Still stuck on what to buy someone for Christmas? Perhaps your other half is a martial arts fanatic and you want to treat them, but wouldn’t know where to start. We’re here to help.Continue reading Great Christmas Gift ideas for Boxers, Kickboxers and MMA fighters
Perhaps you’re considering taking up Muay Thai, or maybe you’ve been going a while and want to make sure you’re using the right equipment. We’re here to walk you through all of the equipment you might need.Continue reading What Equipment Do You Need To Train Muay Thai?
In sports which rely on using your body as a weapon, it’s understandable that you’re putting yourself at risk of all sorts of aches, pains and injuries. Knuckle, finger and wrist pains are especially common amongst beginners. Quite often these are caused by the same few issues, meaning a lot of the time there are steps which can be taken to get rid of the pains all together.Continue reading Avoiding Hand Pains and Injury When Wearing Boxing Gloves
If you follow many Professional boxers online you’ll no doubt see countless training videos where the boxer is using a beautifully designed custom pair of boxing gloves, complete with their name or logo. It’s pretty easy to see the appeal – you can make a pair of gloves which reflects your own unique personality and train with something truly unique to you.Continue reading Top 10 Best Custom Boxing Glove Brands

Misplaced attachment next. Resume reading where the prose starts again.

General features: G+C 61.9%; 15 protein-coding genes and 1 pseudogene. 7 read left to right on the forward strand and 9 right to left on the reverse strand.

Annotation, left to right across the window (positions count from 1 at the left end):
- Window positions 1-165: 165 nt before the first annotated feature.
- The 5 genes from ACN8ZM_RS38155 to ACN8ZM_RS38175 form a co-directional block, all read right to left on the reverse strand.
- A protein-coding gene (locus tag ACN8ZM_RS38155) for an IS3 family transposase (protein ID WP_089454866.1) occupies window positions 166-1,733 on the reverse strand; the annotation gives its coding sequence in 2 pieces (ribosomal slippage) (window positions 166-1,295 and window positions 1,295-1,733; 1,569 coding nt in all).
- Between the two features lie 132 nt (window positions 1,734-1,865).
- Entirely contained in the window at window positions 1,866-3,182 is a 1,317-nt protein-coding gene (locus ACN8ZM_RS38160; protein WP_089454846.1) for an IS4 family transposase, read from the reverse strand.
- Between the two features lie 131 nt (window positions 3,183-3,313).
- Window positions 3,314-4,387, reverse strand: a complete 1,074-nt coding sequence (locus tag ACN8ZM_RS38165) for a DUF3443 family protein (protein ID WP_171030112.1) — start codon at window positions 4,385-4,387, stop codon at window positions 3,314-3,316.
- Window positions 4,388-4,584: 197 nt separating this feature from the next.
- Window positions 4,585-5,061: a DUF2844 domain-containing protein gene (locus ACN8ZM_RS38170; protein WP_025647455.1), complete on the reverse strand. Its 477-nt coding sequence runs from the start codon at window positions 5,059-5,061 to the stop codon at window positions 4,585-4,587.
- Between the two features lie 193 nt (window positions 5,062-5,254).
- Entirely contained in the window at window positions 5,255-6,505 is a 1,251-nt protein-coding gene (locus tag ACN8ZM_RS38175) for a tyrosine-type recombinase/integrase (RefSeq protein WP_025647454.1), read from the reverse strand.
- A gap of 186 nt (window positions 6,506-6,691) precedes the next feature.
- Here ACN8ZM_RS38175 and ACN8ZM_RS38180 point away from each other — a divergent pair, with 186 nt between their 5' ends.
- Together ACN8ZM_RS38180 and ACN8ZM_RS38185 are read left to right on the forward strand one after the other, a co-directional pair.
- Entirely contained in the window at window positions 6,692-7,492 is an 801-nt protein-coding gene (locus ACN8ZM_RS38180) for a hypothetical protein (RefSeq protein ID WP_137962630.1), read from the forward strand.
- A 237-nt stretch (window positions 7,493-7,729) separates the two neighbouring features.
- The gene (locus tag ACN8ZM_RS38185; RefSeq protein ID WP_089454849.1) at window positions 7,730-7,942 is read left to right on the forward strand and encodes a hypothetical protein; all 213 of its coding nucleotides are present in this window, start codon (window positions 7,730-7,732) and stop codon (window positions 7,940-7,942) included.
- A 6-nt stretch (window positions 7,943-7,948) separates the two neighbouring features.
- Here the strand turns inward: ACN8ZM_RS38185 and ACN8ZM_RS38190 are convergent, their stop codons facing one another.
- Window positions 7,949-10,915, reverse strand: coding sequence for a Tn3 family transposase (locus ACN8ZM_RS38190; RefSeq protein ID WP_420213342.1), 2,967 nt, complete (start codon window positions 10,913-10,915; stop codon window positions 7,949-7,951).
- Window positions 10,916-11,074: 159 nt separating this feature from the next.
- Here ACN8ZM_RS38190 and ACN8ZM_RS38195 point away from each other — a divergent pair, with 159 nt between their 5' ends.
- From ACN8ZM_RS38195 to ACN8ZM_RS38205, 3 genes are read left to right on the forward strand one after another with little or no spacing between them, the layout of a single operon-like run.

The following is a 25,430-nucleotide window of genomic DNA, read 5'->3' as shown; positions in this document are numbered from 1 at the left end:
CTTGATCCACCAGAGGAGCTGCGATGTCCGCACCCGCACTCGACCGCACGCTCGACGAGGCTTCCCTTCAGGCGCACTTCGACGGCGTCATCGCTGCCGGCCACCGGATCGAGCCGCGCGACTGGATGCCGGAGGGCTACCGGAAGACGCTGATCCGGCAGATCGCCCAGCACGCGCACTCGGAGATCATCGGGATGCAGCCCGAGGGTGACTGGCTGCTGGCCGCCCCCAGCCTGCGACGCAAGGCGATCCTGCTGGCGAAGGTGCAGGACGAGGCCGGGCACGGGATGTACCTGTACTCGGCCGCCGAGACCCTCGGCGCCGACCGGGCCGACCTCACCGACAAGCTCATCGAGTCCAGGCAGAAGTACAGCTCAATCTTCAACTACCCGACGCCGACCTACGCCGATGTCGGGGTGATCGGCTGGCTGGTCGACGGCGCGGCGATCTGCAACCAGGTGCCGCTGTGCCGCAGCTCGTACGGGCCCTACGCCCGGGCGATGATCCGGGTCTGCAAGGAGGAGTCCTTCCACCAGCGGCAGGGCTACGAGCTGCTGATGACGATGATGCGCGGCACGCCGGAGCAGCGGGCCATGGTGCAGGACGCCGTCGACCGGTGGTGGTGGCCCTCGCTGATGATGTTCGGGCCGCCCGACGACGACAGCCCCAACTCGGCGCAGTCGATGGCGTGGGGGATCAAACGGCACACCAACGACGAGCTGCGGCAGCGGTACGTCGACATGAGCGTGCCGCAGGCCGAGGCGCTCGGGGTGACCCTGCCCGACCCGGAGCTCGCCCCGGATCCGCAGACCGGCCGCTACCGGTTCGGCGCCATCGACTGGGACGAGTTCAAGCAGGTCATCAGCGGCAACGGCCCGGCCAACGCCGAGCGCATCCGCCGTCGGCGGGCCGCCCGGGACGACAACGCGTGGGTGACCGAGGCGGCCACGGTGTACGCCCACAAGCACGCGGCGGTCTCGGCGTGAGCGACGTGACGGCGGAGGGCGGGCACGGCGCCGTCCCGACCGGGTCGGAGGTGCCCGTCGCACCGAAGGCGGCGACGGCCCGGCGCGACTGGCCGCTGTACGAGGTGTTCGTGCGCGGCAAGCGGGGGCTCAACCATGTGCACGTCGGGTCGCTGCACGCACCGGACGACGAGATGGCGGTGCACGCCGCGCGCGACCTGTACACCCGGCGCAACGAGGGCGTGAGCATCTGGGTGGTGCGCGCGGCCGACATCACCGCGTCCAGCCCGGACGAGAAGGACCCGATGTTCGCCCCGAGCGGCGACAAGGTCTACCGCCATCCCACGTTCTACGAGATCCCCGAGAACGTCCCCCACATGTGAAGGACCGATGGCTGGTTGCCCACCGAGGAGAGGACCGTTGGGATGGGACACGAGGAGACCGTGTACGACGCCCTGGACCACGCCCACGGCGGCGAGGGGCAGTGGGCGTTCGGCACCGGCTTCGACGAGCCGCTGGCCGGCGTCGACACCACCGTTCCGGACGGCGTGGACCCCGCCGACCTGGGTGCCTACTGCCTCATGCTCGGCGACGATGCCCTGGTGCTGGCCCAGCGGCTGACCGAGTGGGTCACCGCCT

When you first start a striking martial art, such as Boxing or Muay Thai, you’ll notice that before anyone hits anything they sit around and wrap material around their hands – but this doesn’t look anything like the material you see on pro-boxers hands on the TV. Then when you google ‘boxing hand wraps’ you see things that look like fingerless gloves with some added padding. We’ve already written an article explaining why you need to wrap your hands, but how do you pick between all the different sorts you can find?Continue reading The Different Types of Handwraps for Boxing, Muay Thai and MMA
When you’re buying yourself a new pair of boxing gloves it can feel a little bit daunting. There are endless options from loads of brands and it can make finding the pair that suit you seem impossible. Buying cheap gloves means you could get a few pairs to try out but when you start looking at high quality products the price heads upwards and that quickly stops being an option.
If you’ve just started looking for a pair of boxing gloves you’ll spot that boxing gloves aren’t measured in size, but in weight. It’s easy to be pretty clueless as to what to buy, but we’re here to break it down.